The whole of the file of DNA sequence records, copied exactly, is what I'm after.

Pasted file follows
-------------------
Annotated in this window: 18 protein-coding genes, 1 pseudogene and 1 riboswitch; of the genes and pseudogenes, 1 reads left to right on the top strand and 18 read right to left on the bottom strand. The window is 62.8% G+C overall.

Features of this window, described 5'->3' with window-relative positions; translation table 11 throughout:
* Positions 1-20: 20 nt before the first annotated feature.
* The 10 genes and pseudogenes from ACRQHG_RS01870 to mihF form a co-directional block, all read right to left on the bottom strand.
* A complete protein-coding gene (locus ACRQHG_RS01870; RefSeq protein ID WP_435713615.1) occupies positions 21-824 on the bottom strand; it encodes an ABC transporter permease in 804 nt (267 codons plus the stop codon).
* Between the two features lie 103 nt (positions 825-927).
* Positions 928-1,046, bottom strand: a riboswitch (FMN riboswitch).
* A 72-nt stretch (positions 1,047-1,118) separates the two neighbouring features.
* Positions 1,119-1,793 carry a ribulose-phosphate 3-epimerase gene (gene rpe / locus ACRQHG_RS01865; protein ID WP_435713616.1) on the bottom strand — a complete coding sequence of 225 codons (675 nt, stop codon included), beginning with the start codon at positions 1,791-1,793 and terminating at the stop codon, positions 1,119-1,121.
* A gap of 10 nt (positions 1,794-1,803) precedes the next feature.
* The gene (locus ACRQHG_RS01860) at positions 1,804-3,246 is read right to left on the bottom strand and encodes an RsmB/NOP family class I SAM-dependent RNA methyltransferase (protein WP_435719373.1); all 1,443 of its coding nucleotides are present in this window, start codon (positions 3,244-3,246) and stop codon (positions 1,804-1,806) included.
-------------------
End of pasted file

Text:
Annotated in this window: 18 protein-coding genes, 1 pseudogene and 1 riboswitch; of the genes and pseudogenes, 1 reads left to right on the top strand and 18 read right to left on the bottom strand. The window is 62.8% G+C overall.

Features of this window, described 5'->3' with window-relative positions; translation table 11 throughout:
* Positions 1-20: 20 nt before the first annotated feature.
* The 10 genes and pseudogenes from ACRQHG_RS01870 to mihF form a co-directional block, all read right to left on the bottom strand.
* A complete protein-coding gene (locus ACRQHG_RS01870; RefSeq protein ID WP_435713615.1) occupies positions 21-824 on the bottom strand; it encodes an ABC transporter permease in 804 nt (267 codons plus the stop codon).
* Between the two features lie 103 nt (positions 825-927).
* Positions 928-1,046, bottom strand: a riboswitch (FMN riboswitch).
* A 72-nt stretch (positions 1,047-1,118) separates the two neighbouring features.
* Positions 1,119-1,793 carry a ribulose-phosphate 3-epimerase gene (gene rpe / locus ACRQHG_RS01865; protein ID WP_435713616.1) on the bottom strand — a complete coding sequence of 225 codons (675 nt, stop codon included), beginning with the start codon at positions 1,791-1,793 and terminating at the stop codon, positions 1,119-1,121.
* A gap of 10 nt (positions 1,794-1,803) precedes the next feature.
* The gene (locus ACRQHG_RS01860) at positions 1,804-3,246 is read right to left on the bottom strand and encodes an RsmB/NOP family class I SAM-dependent RNA methyltransferase (protein WP_435719373.1); all 1,443 of its coding nucleotides are present in this window, start codon (positions 3,244-3,246) and stop codon (positions 1,804-1,806) included.